Interview with Andrew Bell, owner

Emily Elhaj: Share a little history about Twin Town.

Andrew Bell: After [the closure of Benedict’s] this location was a VCR repair shop and another attempted guitar store. We got the lease in July 1997 when Twin Town Guitars was born. We all loved guitars and amplifiers, and brick and mortar shops were the norm. eBay and online [retail] was in its infancy, so if you wanted to 'stay tuned” with what was out there, you made the rounds of guitar shops every week or so. If you wanted repairs and lessons you looked to your neighborhood music store for this, too. In 2006, we bought the building and have expanded on it ever since.

EE: What’s one fact everyone should know about the store?

AB: We love offering a good selection and pricing of products along with knowledgeable staff and teachers. However, if there is one thing you need to know about us it is that we’re honest.

EE: Can you speak on the environmental strides Twin Town is making?

AB: We’re firm believers in being good stewards of our planet and community, for now and the future. We believe in science, and that people are impacting our planet in potentially negative ways. We conserve, recycle, and reuse - even the gear we sell. We have 100 solar panels on our R-40 spray foam roof generating most of our electricity needs. We’re grid-tied, have low flow plumbing fixtures, LED lighting throughout, and Nest thermostats monitoring our energy usage. Even our 110-year-old building is finding a new life into the 2020’s!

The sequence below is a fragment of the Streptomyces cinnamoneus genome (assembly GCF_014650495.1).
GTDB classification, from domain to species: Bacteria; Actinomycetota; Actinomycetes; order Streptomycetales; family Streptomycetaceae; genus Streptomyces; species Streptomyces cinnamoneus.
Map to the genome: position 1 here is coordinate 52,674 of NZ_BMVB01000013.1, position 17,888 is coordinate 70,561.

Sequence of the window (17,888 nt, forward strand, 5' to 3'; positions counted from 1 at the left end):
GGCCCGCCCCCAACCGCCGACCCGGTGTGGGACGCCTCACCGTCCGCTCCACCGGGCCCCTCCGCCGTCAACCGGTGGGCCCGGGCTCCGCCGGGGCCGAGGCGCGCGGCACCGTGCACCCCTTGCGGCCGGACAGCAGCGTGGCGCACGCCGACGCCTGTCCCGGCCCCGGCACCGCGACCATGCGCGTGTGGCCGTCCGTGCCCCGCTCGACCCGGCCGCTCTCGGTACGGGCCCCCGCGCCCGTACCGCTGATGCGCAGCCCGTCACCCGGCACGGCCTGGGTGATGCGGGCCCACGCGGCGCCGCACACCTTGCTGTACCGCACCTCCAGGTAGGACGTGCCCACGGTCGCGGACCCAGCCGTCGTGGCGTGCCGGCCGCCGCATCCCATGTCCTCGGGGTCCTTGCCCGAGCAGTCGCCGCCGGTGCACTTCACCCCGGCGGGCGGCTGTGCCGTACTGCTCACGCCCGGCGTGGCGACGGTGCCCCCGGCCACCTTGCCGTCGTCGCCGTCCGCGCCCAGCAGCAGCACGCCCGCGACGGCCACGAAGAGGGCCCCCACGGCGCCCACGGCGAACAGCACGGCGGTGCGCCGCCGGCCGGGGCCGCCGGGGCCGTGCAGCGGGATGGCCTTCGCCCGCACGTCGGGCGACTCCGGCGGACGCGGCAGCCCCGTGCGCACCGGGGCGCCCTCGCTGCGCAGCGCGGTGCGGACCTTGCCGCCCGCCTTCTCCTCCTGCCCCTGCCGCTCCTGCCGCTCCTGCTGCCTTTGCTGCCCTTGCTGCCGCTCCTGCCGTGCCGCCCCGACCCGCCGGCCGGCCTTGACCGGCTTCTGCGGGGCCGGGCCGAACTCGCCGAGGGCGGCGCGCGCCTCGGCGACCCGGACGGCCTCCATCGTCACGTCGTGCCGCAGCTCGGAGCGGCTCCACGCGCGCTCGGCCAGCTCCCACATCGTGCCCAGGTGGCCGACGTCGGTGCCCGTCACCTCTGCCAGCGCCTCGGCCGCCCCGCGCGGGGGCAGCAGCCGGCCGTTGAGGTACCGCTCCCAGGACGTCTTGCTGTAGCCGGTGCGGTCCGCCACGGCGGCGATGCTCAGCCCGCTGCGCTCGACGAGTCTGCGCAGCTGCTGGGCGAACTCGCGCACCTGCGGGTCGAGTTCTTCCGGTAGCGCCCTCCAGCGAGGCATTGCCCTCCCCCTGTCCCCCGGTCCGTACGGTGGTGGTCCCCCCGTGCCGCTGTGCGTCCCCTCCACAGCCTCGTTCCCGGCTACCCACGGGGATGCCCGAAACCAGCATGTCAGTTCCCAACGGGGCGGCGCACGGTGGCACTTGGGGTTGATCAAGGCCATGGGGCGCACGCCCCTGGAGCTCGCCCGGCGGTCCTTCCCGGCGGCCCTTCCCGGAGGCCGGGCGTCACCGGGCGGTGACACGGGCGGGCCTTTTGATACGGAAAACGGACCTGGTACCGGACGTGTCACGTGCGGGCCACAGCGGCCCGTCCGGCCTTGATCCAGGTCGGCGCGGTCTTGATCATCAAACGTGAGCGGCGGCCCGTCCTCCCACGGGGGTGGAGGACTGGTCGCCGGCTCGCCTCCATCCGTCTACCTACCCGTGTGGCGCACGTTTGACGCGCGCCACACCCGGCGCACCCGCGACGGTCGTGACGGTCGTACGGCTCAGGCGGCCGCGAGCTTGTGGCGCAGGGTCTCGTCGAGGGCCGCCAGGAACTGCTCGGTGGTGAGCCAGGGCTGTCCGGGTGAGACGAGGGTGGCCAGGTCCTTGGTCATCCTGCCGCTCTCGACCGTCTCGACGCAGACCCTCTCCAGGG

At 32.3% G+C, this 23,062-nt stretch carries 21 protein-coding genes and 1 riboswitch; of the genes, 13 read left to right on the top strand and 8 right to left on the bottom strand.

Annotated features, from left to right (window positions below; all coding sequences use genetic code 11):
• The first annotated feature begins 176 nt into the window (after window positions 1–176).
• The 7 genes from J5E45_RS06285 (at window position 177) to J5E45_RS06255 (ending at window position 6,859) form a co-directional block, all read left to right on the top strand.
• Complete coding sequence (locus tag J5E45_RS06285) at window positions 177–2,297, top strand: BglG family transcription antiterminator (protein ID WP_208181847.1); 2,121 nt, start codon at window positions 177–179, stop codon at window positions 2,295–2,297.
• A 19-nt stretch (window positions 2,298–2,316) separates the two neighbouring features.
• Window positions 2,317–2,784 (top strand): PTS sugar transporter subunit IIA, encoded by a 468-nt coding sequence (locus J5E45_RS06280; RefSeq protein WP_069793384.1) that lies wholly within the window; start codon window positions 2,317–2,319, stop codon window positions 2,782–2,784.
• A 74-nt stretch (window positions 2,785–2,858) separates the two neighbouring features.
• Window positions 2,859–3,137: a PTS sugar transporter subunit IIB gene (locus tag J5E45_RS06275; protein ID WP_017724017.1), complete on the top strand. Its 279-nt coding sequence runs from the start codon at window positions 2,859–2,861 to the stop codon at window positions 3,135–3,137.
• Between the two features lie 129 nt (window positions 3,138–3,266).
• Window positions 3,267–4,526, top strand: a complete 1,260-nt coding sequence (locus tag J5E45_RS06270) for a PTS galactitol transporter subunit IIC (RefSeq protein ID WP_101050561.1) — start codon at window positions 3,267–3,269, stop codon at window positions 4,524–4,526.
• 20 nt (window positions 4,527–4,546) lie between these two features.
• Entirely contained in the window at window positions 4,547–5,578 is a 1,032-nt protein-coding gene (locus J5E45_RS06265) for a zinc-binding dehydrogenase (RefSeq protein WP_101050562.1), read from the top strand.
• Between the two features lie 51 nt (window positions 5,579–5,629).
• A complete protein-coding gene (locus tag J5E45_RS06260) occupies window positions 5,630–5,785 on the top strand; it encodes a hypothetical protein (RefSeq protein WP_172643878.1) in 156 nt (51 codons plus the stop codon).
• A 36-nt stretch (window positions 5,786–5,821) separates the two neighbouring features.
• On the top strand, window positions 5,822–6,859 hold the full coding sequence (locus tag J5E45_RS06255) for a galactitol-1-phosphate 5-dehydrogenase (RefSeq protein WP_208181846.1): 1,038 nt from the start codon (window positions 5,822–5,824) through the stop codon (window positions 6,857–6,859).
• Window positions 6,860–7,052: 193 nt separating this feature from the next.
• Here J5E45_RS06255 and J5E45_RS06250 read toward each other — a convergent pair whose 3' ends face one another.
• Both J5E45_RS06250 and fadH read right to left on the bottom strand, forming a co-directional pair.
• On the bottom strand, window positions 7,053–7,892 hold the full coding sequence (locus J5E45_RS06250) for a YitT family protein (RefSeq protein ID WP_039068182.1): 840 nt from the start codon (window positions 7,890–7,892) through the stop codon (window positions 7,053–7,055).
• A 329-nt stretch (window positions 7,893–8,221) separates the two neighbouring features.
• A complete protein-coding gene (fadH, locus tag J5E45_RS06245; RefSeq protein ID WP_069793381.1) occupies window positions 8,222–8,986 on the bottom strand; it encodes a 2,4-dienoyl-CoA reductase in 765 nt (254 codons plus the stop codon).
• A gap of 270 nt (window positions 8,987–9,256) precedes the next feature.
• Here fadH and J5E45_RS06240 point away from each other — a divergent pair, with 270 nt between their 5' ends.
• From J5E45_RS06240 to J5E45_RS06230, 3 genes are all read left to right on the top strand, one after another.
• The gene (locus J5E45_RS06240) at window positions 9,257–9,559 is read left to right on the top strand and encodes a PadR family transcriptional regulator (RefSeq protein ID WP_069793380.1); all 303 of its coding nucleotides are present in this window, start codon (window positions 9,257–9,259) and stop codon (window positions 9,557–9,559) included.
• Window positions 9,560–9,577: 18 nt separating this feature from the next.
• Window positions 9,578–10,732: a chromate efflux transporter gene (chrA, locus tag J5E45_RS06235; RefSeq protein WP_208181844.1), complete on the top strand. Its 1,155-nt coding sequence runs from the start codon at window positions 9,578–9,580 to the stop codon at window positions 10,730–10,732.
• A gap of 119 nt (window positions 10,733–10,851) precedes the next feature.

EE: Most interesting instrument currently in the shop?

AB: There’s a 1900’s Chicago-area parlor that is pretty interesting. Cool amps and older effects… and weird drums and snares in the drum shop. Hard to nail down just one.

EE: Favorite instrument you’ve ever sold?

AB: I had a small collection of Selmer Amplifiers I didn’t want to part with, but did. Some might say a Fender Custom Shop Lucite Stratocaster may have been the most interesting.

EE: Some Minneapolis musicians that frequent the shop and keep it going?

AB: There are a bunch and we love them all. Signed, unsigned, working (or not)…on our staff, or at large. We’re here for them, not for us.

EE: When did Twin Town start carrying EarthQuaker pedals?

AB: As soon as I heard about EQD we got them. Loved them ever since. It was right after you launched the first five pedals.

EE: What’s on your board?

AB: I have a vintage DOD 250, Block Phase 90, DM-3, and a booster made by Fulltone. But that’s for the 90’s rock stuff.